OHS Staff Recent Research
Lepidoptera (butterflies and moths).
Former curator Carl W. Albrecht wrote his PhD on skippers (family Hesperiidae), and was a co-founder of the Ohio Lepidopterists. This group was formed to provide a baseline survey of Ohio’s Lepidoptera. The group then worked with the ODNR, Division of Wildlife to produce a listing of state endangered and threatened species. The Ohio Lepidopterists continue to study butterflies and moths, and have since worked with the Division of Wildlife to produce a butterfly monitoring program which provides critical information on population changes within this group of animals. More information can be found by visiting the web site of the Ohio Lepidopterists.
Odonata (dragonflies and damselflies).
Senior Curator Bob Glotzhober has been working with Odonata since the early 1980s. He was a member at large of the Dragonfly Society of the Americas from 1994 to 1995. In 1990 he founded the Ohio Odonata Survey, which later morphed into the Ohio Odonata Society, for which he served as the first president. The survey mirrored the Lepidoptera survey, discovering to date 164 species of dragonflies and damselflies in Ohio and maintaining a database with more than 29,000 records of specimens, published records and photographic records.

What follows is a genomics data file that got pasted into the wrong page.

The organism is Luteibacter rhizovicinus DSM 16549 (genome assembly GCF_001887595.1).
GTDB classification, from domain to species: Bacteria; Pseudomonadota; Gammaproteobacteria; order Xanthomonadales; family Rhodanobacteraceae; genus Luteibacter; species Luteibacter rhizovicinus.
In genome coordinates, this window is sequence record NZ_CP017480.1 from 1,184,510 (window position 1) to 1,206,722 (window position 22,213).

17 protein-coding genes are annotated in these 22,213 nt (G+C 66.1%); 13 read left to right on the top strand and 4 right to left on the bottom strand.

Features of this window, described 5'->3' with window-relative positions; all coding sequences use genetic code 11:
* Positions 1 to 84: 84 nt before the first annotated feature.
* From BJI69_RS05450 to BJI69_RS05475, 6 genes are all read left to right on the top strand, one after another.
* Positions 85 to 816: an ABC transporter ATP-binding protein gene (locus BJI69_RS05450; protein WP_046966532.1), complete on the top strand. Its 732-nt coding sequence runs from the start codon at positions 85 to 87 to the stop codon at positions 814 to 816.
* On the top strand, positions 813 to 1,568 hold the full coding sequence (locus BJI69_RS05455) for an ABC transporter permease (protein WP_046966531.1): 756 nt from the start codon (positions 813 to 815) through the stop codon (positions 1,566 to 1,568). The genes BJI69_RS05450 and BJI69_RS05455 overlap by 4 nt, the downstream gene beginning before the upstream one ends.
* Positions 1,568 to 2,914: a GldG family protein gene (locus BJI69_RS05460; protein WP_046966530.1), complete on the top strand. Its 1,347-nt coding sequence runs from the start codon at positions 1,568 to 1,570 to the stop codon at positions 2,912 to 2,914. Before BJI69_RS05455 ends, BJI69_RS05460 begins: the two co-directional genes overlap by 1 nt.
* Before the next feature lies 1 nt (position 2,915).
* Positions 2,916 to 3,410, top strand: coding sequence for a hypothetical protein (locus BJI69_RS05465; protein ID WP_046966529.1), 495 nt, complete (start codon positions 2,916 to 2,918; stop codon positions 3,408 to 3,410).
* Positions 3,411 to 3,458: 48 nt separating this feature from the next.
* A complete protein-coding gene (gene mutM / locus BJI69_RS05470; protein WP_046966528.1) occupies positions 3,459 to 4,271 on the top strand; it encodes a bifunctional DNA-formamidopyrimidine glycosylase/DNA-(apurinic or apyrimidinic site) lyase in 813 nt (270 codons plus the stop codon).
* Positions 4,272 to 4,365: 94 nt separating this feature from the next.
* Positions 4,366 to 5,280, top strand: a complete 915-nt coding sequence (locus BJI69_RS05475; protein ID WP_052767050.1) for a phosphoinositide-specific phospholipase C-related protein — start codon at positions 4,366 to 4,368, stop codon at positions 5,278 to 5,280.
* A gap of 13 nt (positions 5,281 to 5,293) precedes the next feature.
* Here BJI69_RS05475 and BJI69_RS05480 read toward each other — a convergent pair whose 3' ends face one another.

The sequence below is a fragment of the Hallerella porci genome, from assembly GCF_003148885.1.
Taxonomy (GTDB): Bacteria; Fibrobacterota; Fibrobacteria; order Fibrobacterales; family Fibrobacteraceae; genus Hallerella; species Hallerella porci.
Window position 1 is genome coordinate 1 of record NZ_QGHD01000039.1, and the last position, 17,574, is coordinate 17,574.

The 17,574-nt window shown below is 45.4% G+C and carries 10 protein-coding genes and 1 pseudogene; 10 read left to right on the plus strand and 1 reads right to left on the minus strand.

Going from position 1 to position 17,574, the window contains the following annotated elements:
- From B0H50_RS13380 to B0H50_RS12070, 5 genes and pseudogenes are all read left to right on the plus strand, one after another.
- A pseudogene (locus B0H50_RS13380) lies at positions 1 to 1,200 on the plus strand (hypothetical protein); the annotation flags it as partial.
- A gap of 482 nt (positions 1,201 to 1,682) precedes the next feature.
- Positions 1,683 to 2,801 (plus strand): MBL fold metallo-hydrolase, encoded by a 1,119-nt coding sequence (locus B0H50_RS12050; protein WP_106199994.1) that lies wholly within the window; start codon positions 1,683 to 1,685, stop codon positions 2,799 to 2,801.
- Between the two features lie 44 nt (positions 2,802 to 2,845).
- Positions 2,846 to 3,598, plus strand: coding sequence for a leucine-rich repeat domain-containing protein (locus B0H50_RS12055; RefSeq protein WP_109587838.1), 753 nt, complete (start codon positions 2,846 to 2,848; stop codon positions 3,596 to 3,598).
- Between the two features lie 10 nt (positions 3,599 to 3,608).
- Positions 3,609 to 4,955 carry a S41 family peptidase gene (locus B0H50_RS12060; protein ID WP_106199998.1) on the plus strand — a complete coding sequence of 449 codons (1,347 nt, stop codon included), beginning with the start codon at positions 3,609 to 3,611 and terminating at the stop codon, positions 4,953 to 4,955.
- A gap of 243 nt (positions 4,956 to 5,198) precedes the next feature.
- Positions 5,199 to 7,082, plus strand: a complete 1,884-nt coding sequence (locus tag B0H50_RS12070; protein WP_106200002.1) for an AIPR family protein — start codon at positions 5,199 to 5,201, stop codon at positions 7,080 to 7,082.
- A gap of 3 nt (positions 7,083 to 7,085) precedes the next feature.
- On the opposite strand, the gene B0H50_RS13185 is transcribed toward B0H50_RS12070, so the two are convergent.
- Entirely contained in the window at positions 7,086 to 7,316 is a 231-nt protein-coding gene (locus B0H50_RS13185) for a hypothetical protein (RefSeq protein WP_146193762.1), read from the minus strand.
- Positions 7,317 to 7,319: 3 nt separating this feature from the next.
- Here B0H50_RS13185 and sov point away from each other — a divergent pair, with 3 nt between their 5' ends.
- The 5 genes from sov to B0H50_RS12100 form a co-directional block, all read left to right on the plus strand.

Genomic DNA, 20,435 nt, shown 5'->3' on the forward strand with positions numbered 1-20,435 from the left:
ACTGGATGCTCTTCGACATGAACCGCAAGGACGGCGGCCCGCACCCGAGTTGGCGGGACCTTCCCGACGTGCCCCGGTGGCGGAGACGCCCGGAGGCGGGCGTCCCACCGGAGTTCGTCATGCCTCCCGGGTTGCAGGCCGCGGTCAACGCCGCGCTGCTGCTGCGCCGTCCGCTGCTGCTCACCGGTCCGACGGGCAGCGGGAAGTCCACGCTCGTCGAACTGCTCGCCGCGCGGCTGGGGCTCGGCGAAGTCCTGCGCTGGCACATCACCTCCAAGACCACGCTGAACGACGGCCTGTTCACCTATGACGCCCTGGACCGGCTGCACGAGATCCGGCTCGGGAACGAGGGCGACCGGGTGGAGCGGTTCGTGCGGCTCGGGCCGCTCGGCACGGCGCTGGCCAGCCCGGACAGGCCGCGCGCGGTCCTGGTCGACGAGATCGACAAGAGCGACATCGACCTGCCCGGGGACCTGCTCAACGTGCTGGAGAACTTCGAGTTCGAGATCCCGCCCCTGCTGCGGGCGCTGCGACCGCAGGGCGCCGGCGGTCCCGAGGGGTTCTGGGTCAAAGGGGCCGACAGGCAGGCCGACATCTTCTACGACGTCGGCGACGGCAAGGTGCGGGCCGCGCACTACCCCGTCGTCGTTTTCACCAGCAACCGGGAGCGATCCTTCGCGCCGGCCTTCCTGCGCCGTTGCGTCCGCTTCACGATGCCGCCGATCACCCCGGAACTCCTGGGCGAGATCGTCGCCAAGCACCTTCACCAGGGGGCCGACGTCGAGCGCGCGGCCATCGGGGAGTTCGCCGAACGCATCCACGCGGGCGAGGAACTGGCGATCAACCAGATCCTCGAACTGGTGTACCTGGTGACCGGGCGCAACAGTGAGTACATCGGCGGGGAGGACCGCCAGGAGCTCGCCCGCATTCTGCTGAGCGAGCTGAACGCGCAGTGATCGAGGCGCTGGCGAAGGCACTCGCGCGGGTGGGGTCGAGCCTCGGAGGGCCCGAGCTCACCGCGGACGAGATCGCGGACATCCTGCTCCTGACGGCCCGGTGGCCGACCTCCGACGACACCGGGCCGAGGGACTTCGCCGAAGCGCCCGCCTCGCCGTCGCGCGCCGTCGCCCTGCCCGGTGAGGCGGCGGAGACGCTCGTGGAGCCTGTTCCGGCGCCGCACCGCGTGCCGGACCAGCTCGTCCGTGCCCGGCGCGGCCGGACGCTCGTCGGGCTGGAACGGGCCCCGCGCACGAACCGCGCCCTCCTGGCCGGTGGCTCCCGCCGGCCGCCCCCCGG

In 1998 Glotzhober became a member of the Hines Emerald Dragonfly Recovery Team. The Hines Emerald Dragonfly (Somatochlora hineana) is the only federally listed dragonfly. He has been part of three different attempts to survey Ohio for this species – which was first discovered to science by OHS’s first curator of natural history, Dr. James Hine, in Logan County, Ohio. It has not been seen in Ohio since collected in the Oak Openings region near Toledo in 1961. Glotzhober and other members of the Ohio Odonata Society have visited many of the existing population sites in Illinois, Michigan, Wisconsin and Missouri in an attempt to more fully understand the habitat types where it could be found again in Ohio.
For ten years beginning in 1996, Glotzhober studied the larval life history the Tiger Spiketail dragonfly (Cordulegaster erronea). This species inhabits tiny headwater streams in forested regions. Often these spring-fed streams are only one to two inches deep and six to twelve inches wide. Prior to his study, this species was listed as State Endangered. It was quickly discovered that while uncommon, the main reason so little was known about Tiger Spiketails was the heavily shaded, forested habitat with initially insignificant looking small streams which are home to the larvae. Glotzhober combined field studies of the larvae from spring through fall with a laboratory rearing project. The results were published in 2006 in the Bulletin of American Odonatology.